ADAM DOENGES. - Adam Doenges, now deceased, lived a life of industrial activity that was not without good result and, viewed from a financial standpoint, it was also a success, and at the same time his career was characterized by all that is honorable and upright in man's relations with man. He thus left to his family not only a comfortable competence but also an untarnished name and well does he deserve mention in this volume. For nearly thirty-eight years he occupied the position of head janitor of the state capitol and his residence in Springfield dated from 1858. He was a native of Germany, born June 10, 1830. His parents spent their entire lives in that country. His father, following his service in the war with France, became an invalid and both he and his wife died in their native country.
Adam Doenges acquired only a common-school education. About 1836 his brother Henry Doenges came to America, settling in Springfield, where he is now living a retired life. It was through the favorable reports which he sent back to his native country that Adam Doenges determined to come to America. He sailed for the new world in 1857 and made his way at once to Springfield where he soon afterward secured the position of night watchman in the old capitol. After the erection of the new state house he was promoted to the position of head janitor and had several men under his charge. He was most faithful to the duties of the place and was well known to many of the prominent men who were called to the capitol by official business.
In 1859 Mr. Doenges was united in marriage to Miss Elizabeth Mentemeyer, a native of Holland, born June 28, 1838. Her parents were Charles and Catherine Mentemeyer, also natives of the same country. Her father came to America in 1846 and established his home in Springfield, at the corner of Capitol avenue and Spring street. Here he engaged in business as a landscape gardener throughout his remaining days, his death occurring in 1866. His first wife died in 1857 and he afterward married Mrs. Mary LaFene, who is also now deceased. Twelve children were born unto Mr. and Mrs. Doenges: Mary is the wife of John D. Richardson, of Clear Lake township and they have nine children. Lydia is at home with her mother. Emma was married December 15, 1892, to George O. Hamel and they reside with Mrs. Doenges. Mr. Hamel is an expert machinist with the A. L. Ide & Son engine works and is also an accomplished musician, being formerly connected with the Frist and Second Regiment bands of Chicago and also with big Canadian bands, while he is now identified with all the musical organizations of Springfield. His father was a professor of music and several members of the family were very proficient in that art. Henry W., the next of the Doenges family, married Iley Wymer and is a printer with the State Register of Springfield. Charles died at the age of twenty-four years. Albert W. married Louise Fore, and conducts a saloon in Springfield. Catherine is the wife of George Kinehan, an expert watch repairer with Summer Pierik of Springfield. Julius R. married Birdie Dowling and is employed as a salesman in Myers Brothers' clothing store of this city. Minnie died at the age of three years. Wesley S. married Lizzie Summers and is a printer with the Ed Hartman Printing Company of Springfield. Louis A. married Birdie Carter and is also a printer in the employ of the Ed Hartman Printing Company. Mattie Frances is at home with her mother.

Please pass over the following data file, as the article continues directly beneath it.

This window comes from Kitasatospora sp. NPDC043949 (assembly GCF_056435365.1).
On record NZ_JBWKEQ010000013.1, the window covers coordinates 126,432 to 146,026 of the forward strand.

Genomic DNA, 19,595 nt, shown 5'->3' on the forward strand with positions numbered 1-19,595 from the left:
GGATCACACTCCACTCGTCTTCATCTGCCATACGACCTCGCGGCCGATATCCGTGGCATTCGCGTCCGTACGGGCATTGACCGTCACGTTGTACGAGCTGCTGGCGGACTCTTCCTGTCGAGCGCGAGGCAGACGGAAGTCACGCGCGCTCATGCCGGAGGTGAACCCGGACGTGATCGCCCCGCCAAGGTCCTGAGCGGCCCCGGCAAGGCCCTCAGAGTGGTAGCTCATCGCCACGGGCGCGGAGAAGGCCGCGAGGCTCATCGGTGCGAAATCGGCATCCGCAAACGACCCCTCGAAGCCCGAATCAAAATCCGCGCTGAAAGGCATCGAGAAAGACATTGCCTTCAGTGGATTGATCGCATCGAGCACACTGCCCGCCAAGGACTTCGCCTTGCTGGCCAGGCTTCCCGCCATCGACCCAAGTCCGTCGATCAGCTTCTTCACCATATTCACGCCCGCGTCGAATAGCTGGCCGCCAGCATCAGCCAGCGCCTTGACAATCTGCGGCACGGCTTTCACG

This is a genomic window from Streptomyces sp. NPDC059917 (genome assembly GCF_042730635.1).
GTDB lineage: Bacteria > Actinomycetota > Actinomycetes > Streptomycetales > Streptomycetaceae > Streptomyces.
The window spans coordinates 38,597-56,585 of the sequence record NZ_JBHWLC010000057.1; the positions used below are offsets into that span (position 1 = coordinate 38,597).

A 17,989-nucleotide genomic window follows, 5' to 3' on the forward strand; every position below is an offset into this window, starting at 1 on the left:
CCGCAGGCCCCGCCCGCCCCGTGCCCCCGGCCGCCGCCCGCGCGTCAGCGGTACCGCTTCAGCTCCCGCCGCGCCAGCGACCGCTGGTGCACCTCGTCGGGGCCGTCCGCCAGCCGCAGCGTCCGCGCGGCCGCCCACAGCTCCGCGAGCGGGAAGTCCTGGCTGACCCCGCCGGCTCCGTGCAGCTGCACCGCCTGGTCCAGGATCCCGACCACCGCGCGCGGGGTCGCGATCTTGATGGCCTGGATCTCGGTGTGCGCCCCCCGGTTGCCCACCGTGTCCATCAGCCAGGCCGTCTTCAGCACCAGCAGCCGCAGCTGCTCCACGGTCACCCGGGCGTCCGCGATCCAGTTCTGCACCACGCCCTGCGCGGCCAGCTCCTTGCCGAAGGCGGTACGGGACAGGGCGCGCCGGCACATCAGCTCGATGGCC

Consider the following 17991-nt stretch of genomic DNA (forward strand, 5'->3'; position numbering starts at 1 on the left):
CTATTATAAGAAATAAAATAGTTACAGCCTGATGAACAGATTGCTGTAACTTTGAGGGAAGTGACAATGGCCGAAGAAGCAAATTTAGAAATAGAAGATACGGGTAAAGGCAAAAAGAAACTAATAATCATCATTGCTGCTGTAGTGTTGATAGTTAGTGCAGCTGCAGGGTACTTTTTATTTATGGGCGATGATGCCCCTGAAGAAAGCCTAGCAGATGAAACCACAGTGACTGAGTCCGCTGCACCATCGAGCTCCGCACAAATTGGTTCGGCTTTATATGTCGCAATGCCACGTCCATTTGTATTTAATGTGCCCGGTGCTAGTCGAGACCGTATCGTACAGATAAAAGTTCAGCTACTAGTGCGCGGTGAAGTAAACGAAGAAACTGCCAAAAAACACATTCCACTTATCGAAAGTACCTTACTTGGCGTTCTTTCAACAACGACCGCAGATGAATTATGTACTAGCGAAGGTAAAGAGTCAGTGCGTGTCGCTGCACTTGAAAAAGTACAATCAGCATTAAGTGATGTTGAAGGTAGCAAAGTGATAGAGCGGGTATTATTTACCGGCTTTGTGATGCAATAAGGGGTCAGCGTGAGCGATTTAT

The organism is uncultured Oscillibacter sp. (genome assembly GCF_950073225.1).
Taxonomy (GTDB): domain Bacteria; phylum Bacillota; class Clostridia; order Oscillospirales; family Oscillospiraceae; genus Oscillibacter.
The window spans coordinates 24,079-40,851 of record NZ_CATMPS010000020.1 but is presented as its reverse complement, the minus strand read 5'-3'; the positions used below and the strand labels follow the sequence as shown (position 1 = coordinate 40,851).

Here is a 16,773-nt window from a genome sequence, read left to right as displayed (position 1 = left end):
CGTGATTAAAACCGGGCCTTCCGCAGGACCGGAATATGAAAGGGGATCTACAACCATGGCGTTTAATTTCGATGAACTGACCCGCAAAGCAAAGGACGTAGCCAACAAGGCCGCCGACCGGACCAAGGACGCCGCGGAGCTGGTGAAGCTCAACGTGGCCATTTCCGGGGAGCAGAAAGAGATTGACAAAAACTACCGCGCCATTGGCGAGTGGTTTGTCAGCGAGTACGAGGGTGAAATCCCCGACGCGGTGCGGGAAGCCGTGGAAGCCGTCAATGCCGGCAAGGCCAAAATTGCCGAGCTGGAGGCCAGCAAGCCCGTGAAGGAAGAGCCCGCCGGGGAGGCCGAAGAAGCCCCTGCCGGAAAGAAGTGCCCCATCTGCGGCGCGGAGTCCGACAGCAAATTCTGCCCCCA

Mr. Doenges continued to occupy the position of head janitor in the state capitol until, on account of advanced age, he resigned the position. After that he engaged to a limited extent in the life insurance business for a few years. He was also a local minister of the Methodist Episcopal church and he engaged in preaching in various churches in the summer season in Springfield for many years. Both he and his wife had their membership in the Second Methodist Episcopal church of Springfield and he was untiring in his efforts to advance its work. His influence was ever on the side of right, reform and improvement and his efforts in behalf of his denomination were not without good result. His political allegiance was given to the Republican party, for he believed strongly in its principles and he was also an exemplary member of the Masonic fraternity. In his business career he met with a very fair measure of success and through his industry and fidelity to duty was enabled to accumulate a competence that leaves his family in comfortable circumstances. He died February 10, 1891, and his death occasioned deep and sincere sorrow to many friends as well as his immediate family. His widow now resides at No. 1229 North Third street, where he recently erected a comfortable residence that she now occupies with her unmarried children.